Expressionism isn't really supposed to work in the movies. Critics and theorists have long held that the occasional Cabinet of Dr. Caligari is the exception that proves the rule: Narrative film is all about making your artifice seem as realistic as possible. Filmmakers seeking to externalize states of mind usually resort to compromise measures, such as bizarre settings (weird architecture), artful noir shadows or the odd scene drenched in neon.
Still, with the right subject matter, a talented artist can pull off something more thoroughgoing and more extreme. Almanac of Fall (new on DVD) is an early work by Bela Tarr, Hungary's premier filmmaker. It's a Bergmanesque 1983 ensemble psychodrama set in a single cavernous and grandly decaying apartment. The flat belongs to Hedi (played by Hedi Temassy), an aging matriarch who fears being alone. Its four other occupants include her brutish, layabout 30-year-old son, Janos; her nurse, the sensuous, manipulative Anna; a depressive middle-aged schoolteacher named Tibor; and a mysterious third man, who goes unnamed while linking the others together.
The film's story is mostly talk, its philosophical and soul-searching monologues broken up by a few tense dialogues. On ghostly sets, the outside world's a rumor as the characters contend for Hedi's money ... and over sex with each other. Usually there's anger simmering beneath the surface; the only time the characters seem to move is to assault each other, which happens more frequently as the film progresses.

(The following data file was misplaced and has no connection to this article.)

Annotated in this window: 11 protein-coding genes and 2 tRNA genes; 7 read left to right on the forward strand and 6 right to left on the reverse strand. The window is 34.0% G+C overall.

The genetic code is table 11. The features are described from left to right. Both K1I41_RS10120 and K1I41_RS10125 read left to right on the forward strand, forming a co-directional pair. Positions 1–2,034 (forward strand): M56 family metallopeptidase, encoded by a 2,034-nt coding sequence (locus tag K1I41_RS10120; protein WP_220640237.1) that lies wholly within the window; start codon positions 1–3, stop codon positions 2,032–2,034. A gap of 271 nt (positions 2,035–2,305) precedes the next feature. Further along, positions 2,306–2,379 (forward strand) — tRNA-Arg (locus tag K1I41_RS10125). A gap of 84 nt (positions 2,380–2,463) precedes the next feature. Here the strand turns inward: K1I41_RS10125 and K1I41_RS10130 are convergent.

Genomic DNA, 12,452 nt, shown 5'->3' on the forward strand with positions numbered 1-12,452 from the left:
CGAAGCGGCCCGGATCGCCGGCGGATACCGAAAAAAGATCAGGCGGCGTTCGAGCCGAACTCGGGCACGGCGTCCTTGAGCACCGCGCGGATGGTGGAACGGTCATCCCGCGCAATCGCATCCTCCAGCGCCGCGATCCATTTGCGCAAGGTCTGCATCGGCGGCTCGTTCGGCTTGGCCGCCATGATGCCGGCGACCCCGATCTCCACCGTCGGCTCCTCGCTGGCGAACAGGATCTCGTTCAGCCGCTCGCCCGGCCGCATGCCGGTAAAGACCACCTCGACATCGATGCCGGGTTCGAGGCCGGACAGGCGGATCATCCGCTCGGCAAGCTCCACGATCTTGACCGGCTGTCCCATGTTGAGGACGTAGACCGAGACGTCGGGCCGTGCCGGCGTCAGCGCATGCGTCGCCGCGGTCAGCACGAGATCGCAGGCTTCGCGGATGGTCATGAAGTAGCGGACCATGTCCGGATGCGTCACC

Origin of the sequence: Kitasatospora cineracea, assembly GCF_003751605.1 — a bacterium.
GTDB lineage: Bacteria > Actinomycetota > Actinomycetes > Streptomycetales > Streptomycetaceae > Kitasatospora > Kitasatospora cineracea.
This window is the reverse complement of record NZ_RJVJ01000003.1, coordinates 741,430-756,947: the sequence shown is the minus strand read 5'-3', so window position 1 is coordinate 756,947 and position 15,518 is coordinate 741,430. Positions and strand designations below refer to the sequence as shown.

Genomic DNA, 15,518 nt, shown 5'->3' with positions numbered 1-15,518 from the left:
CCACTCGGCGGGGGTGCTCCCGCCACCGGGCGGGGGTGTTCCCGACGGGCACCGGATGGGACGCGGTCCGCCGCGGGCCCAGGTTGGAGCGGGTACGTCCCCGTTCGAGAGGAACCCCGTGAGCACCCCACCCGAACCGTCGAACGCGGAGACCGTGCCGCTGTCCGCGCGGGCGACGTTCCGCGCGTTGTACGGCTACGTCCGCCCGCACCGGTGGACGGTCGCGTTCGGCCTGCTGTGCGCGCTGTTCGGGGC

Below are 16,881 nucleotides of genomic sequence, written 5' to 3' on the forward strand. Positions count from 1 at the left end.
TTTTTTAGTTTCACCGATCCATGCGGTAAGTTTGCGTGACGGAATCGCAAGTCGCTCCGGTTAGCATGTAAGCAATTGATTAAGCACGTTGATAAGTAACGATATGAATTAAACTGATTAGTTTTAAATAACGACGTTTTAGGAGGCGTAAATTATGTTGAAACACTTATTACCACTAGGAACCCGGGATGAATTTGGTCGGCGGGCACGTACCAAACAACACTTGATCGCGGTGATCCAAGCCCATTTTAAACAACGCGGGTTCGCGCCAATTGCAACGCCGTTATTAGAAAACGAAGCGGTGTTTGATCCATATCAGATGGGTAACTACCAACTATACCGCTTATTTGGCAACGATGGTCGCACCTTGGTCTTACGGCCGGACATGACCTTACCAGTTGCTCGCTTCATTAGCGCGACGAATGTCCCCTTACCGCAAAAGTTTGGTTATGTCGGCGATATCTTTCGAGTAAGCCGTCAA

Yet visually, Almanac of Fall is singularly striking. Its compositions, camera angles and tracking shots will have connoisseurs drooling. More notably, its very fine, naturalistic acting takes place under lighting that's nearly color-coded. Some scenes are washed in blue, others in red. Sometimes one half of the frame's in red, the other in green; one scene finds two characters nose-to-nose in extreme close-up, one in blue light, the other in orange.
It shouldn't work, this technique loudly summoning attention to itself. But instead of seeming stagey, Tarr's approach entagles you in his characters' twisted skein of need. In the concluding scene, both the set and the actors are shot in blue-white light. They might as well be dusted in ash, you think. And then, you understand, metaphorically they are.